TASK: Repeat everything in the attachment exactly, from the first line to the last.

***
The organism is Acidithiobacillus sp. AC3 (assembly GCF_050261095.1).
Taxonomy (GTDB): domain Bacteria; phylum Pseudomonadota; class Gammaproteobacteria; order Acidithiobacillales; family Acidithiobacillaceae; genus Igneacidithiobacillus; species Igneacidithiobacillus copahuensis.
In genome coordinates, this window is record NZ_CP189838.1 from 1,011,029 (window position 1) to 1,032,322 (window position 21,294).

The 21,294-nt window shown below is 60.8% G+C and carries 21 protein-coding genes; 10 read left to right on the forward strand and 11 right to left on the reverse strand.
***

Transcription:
The organism is Acidithiobacillus sp. AC3 (assembly GCF_050261095.1).
Taxonomy (GTDB): domain Bacteria; phylum Pseudomonadota; class Gammaproteobacteria; order Acidithiobacillales; family Acidithiobacillaceae; genus Igneacidithiobacillus; species Igneacidithiobacillus copahuensis.
In genome coordinates, this window is record NZ_CP189838.1 from 1,011,029 (window position 1) to 1,032,322 (window position 21,294).

The 21,294-nt window shown below is 60.8% G+C and carries 21 protein-coding genes; 10 read left to right on the forward strand and 11 right to left on the reverse strand.